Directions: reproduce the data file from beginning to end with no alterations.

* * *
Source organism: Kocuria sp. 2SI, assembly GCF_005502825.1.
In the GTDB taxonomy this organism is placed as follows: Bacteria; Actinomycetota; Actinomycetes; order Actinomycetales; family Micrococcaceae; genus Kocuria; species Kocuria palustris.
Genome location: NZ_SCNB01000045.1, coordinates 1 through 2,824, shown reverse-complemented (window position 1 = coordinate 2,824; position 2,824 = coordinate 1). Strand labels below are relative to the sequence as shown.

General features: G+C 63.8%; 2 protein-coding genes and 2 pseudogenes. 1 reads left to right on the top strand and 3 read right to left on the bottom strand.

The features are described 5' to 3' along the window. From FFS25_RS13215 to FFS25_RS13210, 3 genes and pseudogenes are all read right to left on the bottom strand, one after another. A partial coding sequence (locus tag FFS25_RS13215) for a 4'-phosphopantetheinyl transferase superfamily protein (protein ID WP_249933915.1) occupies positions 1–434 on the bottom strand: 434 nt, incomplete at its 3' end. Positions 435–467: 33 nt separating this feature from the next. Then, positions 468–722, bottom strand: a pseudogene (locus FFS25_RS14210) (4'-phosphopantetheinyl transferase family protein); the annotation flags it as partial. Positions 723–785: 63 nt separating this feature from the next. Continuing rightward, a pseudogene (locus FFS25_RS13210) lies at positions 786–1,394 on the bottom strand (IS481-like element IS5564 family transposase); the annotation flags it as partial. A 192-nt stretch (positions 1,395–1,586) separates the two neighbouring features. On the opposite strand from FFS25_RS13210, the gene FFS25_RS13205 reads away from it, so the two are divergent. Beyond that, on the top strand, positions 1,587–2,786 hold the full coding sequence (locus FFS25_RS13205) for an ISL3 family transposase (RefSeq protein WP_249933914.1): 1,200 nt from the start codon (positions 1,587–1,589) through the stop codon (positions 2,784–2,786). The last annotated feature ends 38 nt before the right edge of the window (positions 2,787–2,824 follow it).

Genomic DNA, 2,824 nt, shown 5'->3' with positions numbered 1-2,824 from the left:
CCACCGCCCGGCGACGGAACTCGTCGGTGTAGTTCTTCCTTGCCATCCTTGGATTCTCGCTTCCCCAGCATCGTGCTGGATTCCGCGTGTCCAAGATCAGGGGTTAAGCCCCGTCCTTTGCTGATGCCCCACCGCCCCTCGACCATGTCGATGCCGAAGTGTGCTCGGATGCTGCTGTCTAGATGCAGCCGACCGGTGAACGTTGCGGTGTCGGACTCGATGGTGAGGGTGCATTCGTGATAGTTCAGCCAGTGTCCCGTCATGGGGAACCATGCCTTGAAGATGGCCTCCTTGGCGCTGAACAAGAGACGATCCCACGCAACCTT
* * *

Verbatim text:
Source organism: Kocuria sp. 2SI, assembly GCF_005502825.1.
In the GTDB taxonomy this organism is placed as follows: Bacteria; Actinomycetota; Actinomycetes; order Actinomycetales; family Micrococcaceae; genus Kocuria; species Kocuria palustris.
Genome location: NZ_SCNB01000045.1, coordinates 1 through 2,824, shown reverse-complemented (window position 1 = coordinate 2,824; position 2,824 = coordinate 1). Strand labels below are relative to the sequence as shown.

General features: G+C 63.8%; 2 protein-coding genes and 2 pseudogenes. 1 reads left to right on the top strand and 3 read right to left on the bottom strand.

The features are described 5' to 3' along the window. From FFS25_RS13215 to FFS25_RS13210, 3 genes and pseudogenes are all read right to left on the bottom strand, one after another. A partial coding sequence (locus tag FFS25_RS13215) for a 4'-phosphopantetheinyl transferase superfamily protein (protein ID WP_249933915.1) occupies positions 1–434 on the bottom strand: 434 nt, incomplete at its 3' end. Positions 435–467: 33 nt separating this feature from the next. Then, positions 468–722, bottom strand: a pseudogene (locus FFS25_RS14210) (4'-phosphopantetheinyl transferase family protein); the annotation flags it as partial. Positions 723–785: 63 nt separating this feature from the next. Continuing rightward, a pseudogene (locus FFS25_RS13210) lies at positions 786–1,394 on the bottom strand (IS481-like element IS5564 family transposase); the annotation flags it as partial. A 192-nt stretch (positions 1,395–1,586) separates the two neighbouring features. On the opposite strand from FFS25_RS13210, the gene FFS25_RS13205 reads away from it, so the two are divergent. Beyond that, on the top strand, positions 1,587–2,786 hold the full coding sequence (locus FFS25_RS13205) for an ISL3 family transposase (RefSeq protein WP_249933914.1): 1,200 nt from the start codon (positions 1,587–1,589) through the stop codon (positions 2,784–2,786). The last annotated feature ends 38 nt before the right edge of the window (positions 2,787–2,824 follow it).

Genomic DNA, 2,824 nt, shown 5'->3' with positions numbered 1-2,824 from the left:
CCACCGCCCGGCGACGGAACTCGTCGGTGTAGTTCTTCCTTGCCATCCTTGGATTCTCGCTTCCCCAGCATCGTGCTGGATTCCGCGTGTCCAAGATCAGGGGTTAAGCCCCGTCCTTTGCTGATGCCCCACCGCCCCTCGACCATGTCGATGCCGAAGTGTGCTCGGATGCTGCTGTCTAGATGCAGCCGACCGGTGAACGTTGCGGTGTCGGACTCGATGGTGAGGGTGCATTCGTGATAGTTCAGCCAGTGTCCCGTCATGGGGAACCATGCCTTGAAGATGGCCTCCTTGGCGCTGAACAAGAGACGATCCCACGCAACCTT